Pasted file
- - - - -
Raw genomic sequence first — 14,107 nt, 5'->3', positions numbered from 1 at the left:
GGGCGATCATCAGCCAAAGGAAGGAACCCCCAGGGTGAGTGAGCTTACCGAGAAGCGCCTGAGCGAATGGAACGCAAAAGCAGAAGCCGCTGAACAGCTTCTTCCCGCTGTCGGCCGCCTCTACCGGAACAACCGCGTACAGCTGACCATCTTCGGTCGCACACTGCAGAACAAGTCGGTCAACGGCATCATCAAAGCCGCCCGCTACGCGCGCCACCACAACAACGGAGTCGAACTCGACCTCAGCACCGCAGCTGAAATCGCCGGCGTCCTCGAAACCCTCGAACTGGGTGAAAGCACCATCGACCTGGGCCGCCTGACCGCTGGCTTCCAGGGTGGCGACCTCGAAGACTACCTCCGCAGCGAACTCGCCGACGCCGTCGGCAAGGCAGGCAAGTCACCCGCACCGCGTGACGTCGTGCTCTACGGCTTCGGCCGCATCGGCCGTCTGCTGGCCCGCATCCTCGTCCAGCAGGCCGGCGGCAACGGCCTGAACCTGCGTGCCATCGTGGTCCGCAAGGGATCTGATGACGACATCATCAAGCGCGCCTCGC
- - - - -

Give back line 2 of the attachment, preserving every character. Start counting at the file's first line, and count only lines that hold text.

GGGCGATCATCAGCCAAAGGAAGGAACCCCCAGGGTGAGTGAGCTTACCGAGAAGCGCCTGAGCGAATGGAACGCAAAAGCAGAAGCCGCTGAACAGCTTCTTCCCGCTGTCGGCCGCCTCTACCGGAACAACCGCGTACAGCTGACCATCTTCGGTCGCACACTGCAGAACAAGTCGGTCAACGGCATCATCAAAGCCGCCCGCTACGCGCGCCACCACAACAACGGAGTCGAACTCGACCTCAGCACCGCAGCTGAAATCGCCGGCGTCCTCGAAACCCTCGAACTGGGTGAAAGCACCATCGACCTGGGCCGCCTGACCGCTGGCTTCCAGGGTGGCGACCTCGAAGACTACCTCCGCAGCGAACTCGCCGACGCCGTCGGCAAGGCAGGCAAGTCACCCGCACCGCGTGACGTCGTGCTCTACGGCTTCGGCCGCATCGGCCGTCTGCTGGCCCGCATCCTCGTCCAGCAGGCCGGCGGCAACGGCCTGAACCTGCGTGCCATCGTGGTCCGCAAGGGATCTGATGACGACATCATCAAGCGCGCCTCGC